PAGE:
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The Invitation

Brian Parks' new play about a dinner party gone awry contains some scathing dialogue and absurdist humor, but ultimately prizes style over substance. logo
Leslie Farrell, David Calvitto, and Paul Urcioli
in The Invitation
(© Word Monger)
Have you ever been to a dinner party when you just wanted to kill someone to shut them up? In Brian Parks' The Invitation, making its world premiere at the Ohio Theatre, murder just might be on the menu. But while the play's scathing dialogue and absurdist humor allow for some deliciously ironic moments, the enterprise as a whole falls a little flat.

The piece starts out with a birthday dinner that married couple David (David Calvitto) and Marian (Katie Honaker) are throwing for their friend Steph (Leslie Farrell), with guests John (Paul Urcioli) and Sarah (Eva van Dok) in attendance. As the partygoers eat and drink, they make inane conversation about everything from literature to ghosts. Soon enough, the dinner table chat becomes a power struggle between the verbosely intellectual David and the cynical Marian, who lets loose with all sorts of vile statements about the disabled, Jews, African-Americans, and more. Some of these lines are so offensive that they are also incredibly funny -- particularly with some well-placed pauses that director John Clancy has inserted into the action as everyone else at the table takes in the comment and has no idea what to say in response.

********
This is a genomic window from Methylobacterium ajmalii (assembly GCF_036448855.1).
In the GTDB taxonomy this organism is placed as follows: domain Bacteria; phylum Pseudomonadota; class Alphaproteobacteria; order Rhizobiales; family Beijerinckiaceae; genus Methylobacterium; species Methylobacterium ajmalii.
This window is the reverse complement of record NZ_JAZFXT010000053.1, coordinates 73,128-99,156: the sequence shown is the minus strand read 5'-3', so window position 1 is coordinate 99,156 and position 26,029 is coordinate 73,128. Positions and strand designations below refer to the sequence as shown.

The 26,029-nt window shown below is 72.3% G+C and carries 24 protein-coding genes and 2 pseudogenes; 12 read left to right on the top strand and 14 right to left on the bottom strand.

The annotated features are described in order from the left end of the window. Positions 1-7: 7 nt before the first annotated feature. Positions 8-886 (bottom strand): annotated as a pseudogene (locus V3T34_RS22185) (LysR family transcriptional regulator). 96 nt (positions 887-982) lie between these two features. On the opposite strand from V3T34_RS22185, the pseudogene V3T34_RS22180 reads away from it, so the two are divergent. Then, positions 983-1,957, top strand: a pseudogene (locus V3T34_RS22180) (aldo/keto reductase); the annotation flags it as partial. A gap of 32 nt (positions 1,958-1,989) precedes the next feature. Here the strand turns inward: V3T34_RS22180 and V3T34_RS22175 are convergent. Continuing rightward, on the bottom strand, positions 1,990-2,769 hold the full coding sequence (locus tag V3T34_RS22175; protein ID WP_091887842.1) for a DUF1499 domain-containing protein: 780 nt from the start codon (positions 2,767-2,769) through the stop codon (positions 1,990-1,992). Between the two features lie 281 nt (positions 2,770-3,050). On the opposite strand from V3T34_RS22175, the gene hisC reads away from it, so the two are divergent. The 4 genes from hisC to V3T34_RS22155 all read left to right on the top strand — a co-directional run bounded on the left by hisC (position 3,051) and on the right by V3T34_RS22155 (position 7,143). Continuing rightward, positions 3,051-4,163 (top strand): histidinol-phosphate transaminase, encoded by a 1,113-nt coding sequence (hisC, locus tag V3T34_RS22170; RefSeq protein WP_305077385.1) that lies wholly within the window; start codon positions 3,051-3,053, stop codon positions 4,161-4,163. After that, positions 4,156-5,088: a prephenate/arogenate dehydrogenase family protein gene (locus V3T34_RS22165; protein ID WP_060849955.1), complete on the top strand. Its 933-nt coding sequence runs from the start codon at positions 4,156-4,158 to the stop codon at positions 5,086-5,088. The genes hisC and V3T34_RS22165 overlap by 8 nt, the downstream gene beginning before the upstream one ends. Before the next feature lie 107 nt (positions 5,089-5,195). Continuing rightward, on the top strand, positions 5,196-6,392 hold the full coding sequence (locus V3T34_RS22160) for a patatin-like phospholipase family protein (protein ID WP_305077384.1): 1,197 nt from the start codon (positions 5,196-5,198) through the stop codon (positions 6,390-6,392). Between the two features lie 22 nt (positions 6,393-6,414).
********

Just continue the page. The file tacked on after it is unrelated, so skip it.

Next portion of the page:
However, the play then undergoes a radical shift in tone from contemporary social satire to something akin to Greek tragedy. As David enacts a particularly bloody form of revenge against his wife, it leaves the rest of the guests to figure out what to do next. Unfortunately, this segment of the play is overlong and repetitious. While it brings up interesting concerns about inaction and complicity, the actors peak too early and have nowhere to build as the scene drags on and on.

Clancy has paced the majority of the action at a rapid clip, which has resulted in a general insincerity of delivery by the actors; they spout the lines, but there's little intention behind them. Honaker seems to be commenting on her role rather than inhabiting it, while Calvitto doesn't have a firm grip on his lines and even when he does has a limited range of emotions that he uses to express them. Van Dok gets a beautifully surreal monologue towards the end of the play which she delivers nicely; and Urcioli has a few non-verbal reactions that are well expressed along with a particularly good rapport with Farrell.

Parks is at his most engaging when poking holes in the naturalistic frame of the piece. I particularly enjoyed the moment when birds started randomly crashing into the window with loud thunks. Still, while there are some pointed critiques aimed at wealthy liberals, the play too often prizes style over substance.

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